Apraxia
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Apraxia. Considered as dyspraxia (separate from dysphasia / aphasia) Considered as one of the problems in case of afferent motor aphasia (A. Luria). Case 1. 27 y.o female. Stroke in the left hemispere following a heart surgery

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Apraxia

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Apraxia

Apraxia

  • Considered as dyspraxia (separate from dysphasia / aphasia)

  • Considered as one of the problems in case of afferent motor aphasia (A. Luria)


Case 1

Case 1

  • 27 y.o female.

  • Stroke in the left hemispere following a heart surgery

  • Was admitted to the rehabilitation ward at the Gold Coast Hospital a week later

  • Started having speech pathology intervention 5 days a week two times a day


Case 11

Case 1

  • She only used gestures and pointing to communicate

  • Was not able to consistently answer yes and no questions

  • She also had trouble with comprehension and written language


Case 1 word lists

Case 1 – word lists

  • Apraxia drills proved to be very useful!

  • 1. Word lists. E.g. pie, pay, pea, pat, poke, pick, pack, peek, prime, pace, paid, pair, pam, pass, peg, peel, poor, pyre, pet, past, play, place, play, plant, praise, prank, prawn, pray, price, practice, predict, printer, precise, prattle...

    We mostly used repetition. Visual help only if necessary.


Case 1 rhyming series

Case 1 – rhyming series

  • 2. Rhyming series. E.g. he – me – pea – bee – we – tea – d – knee – lee – re – key – ghee – fee – v – thee – see – she – tree – free – flea – ski – glee – three...

    We mostly used repetition, later on reading as well. Again, visual help the last option.


Case 1 word pairs

Case 1 – Word pairs

  • 3. Word pairs. E.g. Pair contrasts – voice vs. unvoiced: bee –pea, bay– pay, beach – peach, ben – pen, dogs – togs, door – tore, guilt – kilt, gave – cave, zoo – sue, zinc – sink, vocal – focal, vigor – figure.

    We started with immediate repetition. Moving on to work on the work memory, using repetition with a delay. Building the delay up to 10 sec.


Case 1 results

Case 1 - results

  • Within two weeks of speech pathology intervention and these apraxia drills the patient´s speech was a lot more fluent and the problems with her speech were almost unnoticeable. Her language skills were slowly improving as well.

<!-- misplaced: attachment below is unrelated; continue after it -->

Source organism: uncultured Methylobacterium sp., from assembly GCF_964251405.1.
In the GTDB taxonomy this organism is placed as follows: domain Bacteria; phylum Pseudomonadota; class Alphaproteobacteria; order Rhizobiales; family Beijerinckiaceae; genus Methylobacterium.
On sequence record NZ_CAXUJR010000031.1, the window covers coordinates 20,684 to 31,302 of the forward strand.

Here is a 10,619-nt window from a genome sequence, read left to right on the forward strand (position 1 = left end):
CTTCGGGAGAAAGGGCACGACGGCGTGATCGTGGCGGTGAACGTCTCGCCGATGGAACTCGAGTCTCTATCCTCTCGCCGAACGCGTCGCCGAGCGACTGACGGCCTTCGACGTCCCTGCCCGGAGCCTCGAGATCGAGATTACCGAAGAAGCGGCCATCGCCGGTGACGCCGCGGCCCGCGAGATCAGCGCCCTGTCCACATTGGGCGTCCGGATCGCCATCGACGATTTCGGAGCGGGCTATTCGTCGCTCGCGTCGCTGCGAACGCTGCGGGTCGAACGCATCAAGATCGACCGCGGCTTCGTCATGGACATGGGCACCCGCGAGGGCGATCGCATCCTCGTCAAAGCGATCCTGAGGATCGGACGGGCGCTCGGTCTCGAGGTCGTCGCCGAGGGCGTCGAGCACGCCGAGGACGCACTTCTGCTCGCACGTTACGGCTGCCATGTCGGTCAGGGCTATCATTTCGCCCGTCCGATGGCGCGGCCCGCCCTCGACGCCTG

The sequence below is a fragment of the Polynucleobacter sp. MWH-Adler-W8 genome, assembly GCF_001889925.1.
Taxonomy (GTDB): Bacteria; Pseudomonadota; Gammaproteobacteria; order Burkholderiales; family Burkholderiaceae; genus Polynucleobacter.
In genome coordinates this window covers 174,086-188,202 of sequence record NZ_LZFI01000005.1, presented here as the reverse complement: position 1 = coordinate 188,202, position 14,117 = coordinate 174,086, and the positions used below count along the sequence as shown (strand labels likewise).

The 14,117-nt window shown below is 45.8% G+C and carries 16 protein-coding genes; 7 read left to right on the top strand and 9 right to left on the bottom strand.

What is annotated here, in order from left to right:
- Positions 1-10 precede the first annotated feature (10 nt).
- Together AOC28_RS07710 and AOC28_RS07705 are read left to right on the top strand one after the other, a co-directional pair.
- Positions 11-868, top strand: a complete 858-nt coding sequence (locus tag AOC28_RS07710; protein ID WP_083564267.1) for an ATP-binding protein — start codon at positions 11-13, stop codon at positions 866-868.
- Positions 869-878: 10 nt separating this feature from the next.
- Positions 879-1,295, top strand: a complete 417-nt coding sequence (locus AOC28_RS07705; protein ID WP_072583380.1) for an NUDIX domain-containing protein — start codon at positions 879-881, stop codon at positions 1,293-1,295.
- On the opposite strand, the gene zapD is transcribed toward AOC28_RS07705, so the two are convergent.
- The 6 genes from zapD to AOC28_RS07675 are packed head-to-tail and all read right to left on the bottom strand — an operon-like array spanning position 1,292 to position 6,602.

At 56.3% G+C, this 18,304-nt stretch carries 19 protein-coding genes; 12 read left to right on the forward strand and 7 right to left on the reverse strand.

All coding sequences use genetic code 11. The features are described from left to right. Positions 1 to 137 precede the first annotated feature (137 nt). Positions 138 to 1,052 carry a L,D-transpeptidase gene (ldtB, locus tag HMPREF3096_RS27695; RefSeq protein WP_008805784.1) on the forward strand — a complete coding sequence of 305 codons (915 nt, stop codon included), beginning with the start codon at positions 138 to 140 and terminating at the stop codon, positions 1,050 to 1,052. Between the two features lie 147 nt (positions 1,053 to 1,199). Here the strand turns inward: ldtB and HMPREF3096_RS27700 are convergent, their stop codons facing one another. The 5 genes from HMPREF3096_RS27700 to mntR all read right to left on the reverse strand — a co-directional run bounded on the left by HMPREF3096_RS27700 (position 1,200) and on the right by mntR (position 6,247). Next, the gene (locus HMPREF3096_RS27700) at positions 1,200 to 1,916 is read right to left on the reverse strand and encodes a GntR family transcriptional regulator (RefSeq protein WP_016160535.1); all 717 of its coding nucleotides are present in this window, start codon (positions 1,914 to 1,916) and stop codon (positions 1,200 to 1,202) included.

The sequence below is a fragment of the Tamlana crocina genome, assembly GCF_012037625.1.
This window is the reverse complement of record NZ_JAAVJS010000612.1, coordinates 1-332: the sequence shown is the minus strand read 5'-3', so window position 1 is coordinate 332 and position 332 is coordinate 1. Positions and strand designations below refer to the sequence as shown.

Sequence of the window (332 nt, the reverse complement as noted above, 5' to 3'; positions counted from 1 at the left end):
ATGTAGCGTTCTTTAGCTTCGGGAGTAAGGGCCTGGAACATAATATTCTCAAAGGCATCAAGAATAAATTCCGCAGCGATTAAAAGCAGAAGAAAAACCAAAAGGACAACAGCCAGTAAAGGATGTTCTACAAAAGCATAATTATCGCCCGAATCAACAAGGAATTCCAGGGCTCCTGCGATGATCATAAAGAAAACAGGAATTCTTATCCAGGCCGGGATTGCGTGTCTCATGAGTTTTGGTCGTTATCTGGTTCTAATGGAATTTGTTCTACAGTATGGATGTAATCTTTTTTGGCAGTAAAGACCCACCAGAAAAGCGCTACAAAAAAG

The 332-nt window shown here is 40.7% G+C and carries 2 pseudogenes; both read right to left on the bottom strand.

Case 2

Case 2

  • 82 y.o female

  • Stroke in the left hemisphere of the brain

  • She was admitted to rehab. in East-Tallinn Central Hospital a month after the stroke.

  • Started having speech therapy 5 times a week


Case 21

Case 2

  • She was only able to use one word utterances, which were distorted too

  • She was not able to consistently answer yes and no questions, mostly due to apraxia

  • Her language comprehension was good

  • She had some problems with written language as well.


Case 2 word lists

Case 2 – word lists

  • Apraxia drills proved to be very useful again!

  • 1. Word lists. E.g. Kana, kiri, koer, karu, kass, kari, kare, kiisu, kord, kisa, kaart, kübar, kärme, kuld, koi, küla, kükk, kõik, käik, külm, kõva, kera, kivi, kurb, kell, kink, kild, kiisk, kurss, korv, käsi, küsi, kuut, köha, kohv, kukk, kapp, koot, kulm...

    We mostly used repetition. Reading and visual help only if necessary.


Case 2 rhyming series

Case 2 – Rhyming series

  • 2. Rhyming series. E.g. vool – tool – kool – mool – pool – sool – nool – hool – rool – lool...

    We mostly used repetition and reading. Visual help if needed.


Case 2 word pairs

Case 2 – Word pairs

  • 3. Word pairs. E.g. voiced vs. unvoiced initial labial sounds: põlv-võlv, pere-veri, parm-varb, pesa-visa, pihk-viht, pala-vala, pilu-vilu, pärg-märg, pilk-mürk, puus-muus, panna-manna, pass-mass, püri-muri...

    We used mostly repetition (immediate rep. To start with). Reading and visual help if needed. Moving on to work on the work memory, using repetition with a delay. Building the delay up to 10 sec. The patient achieved this pretty easily.


Case 2 results

Case 2 - Results

  • The patient spent only 2 weeks in rehabilitation and was then sent home.

  • Her language improved to a level where she could express most of her thoughts, but she was still struggling a bit due to apraxia and mild expressive aphasia.

  • She spend another 10 days in rehab. 3 months later, but the speech pathology intervention did not have as much effect then.


Some thoughts and points noted

Some thoughts and points noted!

  • If a word does not have a meaning, it is a lot harder to say in case of apraxia.

  • Visual help (seeing another person saying the same word) is like a way of escaping the apraxia. Patients like to take advantage of it, but it does not help them to get over apraxia in longer terms.

  • The drills can be very frustrating and might seem pointless to a patient, but on my experience they really have proven to be useful and help patients get over apraxia.


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